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How do money woes lead to divorce?

On Behalf of | Aug 7, 2023 | Family Law And Divorce |

A lot of couples experience financial woes at some point in their marriages, and that can lead to stress and strain on the relationship. “Money issues” are the second leading cause of divorce nationwide, with only infidelity being cited more often.

However, it’s not the lack of money that necessarily causes the most marital strife. Instead, it’s the problems couples have openly discussing their finances and working out any differences in their approach to money. Here are some of the top causes of conflict:

Different values and goals

Divergent values and goals when it comes to money can be a huge source of trouble. When partners have different approaches to spending, saving, investing and financial planning, it can lead to constant disagreements.

For example, one spouse might be a “spender,” while the other is a “saver.” One might prioritize short-term pleasures, while the other focuses on long-term security. This misalignment can create resentment that ultimately piles up and breaks the couple apart.

Income disparities

Even when there’s plenty of money to go around, money can still cause problems – especially if it creates a power imbalance when one spouse earns all or most of the household income.

The partner who earns less may feel inadequate (or controlled, if they have to check all their expenditures with their spouse), while the partner who earns more may feel overburdened with the financial responsibilities or “stuck” in a high-intensity profession that saps them of their energy and time because they’re the family’s main source of support.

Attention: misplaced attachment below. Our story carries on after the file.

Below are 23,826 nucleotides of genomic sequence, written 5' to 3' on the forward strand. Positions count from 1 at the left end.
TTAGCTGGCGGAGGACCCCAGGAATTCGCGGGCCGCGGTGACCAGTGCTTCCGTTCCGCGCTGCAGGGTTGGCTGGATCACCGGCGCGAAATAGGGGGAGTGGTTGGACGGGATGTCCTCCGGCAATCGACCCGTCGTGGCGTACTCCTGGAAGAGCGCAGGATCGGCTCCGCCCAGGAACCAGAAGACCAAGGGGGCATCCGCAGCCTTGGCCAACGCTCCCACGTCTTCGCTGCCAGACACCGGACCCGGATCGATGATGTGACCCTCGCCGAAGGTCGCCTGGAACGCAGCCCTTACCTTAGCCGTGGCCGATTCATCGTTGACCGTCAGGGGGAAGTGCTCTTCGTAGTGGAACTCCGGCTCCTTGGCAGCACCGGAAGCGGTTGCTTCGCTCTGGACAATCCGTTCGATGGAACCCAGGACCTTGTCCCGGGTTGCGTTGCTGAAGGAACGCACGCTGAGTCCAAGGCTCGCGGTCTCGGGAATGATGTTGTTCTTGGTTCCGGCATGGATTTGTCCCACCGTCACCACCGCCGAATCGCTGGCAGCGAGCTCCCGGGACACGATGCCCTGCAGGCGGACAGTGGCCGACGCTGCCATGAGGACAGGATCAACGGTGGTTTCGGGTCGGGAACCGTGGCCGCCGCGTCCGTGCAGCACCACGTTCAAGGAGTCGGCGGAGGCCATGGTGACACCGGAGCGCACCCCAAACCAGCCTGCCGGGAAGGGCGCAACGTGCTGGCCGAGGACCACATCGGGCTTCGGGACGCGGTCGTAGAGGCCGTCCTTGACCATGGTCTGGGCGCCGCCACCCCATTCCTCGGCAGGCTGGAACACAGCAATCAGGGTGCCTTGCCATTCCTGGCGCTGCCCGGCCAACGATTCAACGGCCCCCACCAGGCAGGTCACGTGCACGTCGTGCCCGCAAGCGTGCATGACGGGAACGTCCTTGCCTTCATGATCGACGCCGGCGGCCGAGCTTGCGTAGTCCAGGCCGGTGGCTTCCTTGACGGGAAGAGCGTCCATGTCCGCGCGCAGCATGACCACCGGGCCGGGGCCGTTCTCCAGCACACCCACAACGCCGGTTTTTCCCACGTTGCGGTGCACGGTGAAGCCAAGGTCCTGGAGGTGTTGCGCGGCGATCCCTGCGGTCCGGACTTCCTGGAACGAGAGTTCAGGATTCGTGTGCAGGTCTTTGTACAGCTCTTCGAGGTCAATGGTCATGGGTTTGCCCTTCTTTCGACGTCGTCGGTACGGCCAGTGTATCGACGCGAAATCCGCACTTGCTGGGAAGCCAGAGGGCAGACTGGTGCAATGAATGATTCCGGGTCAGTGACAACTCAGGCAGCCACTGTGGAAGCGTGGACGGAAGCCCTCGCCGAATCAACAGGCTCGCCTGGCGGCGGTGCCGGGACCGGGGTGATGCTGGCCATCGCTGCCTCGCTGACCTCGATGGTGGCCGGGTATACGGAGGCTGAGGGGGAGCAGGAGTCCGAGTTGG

Secret spending

According to one banking survey, around 32% of people in the United States are hiding a money secret from their spouse or partner – and that doesn’t bode well for their marriages.

Sure, when a spouse secretly runs up a bunch of credit cards on foolish expenditures or quietly empties the savings account on a get-rich-quick scheme, that’s going to create problems – but the betrayal is often harder to handle than the actual financial loss. Once trust is lost in a relationship, it’s very hard to regain.

Sometimes, sitting down with your spouse and having some frank discussions about the money issues that are eroding your relationship can provoke positive change and save the marriage. Other times, it just makes it clear that you’re financially incompatible and the marriage was destined to fail from the start.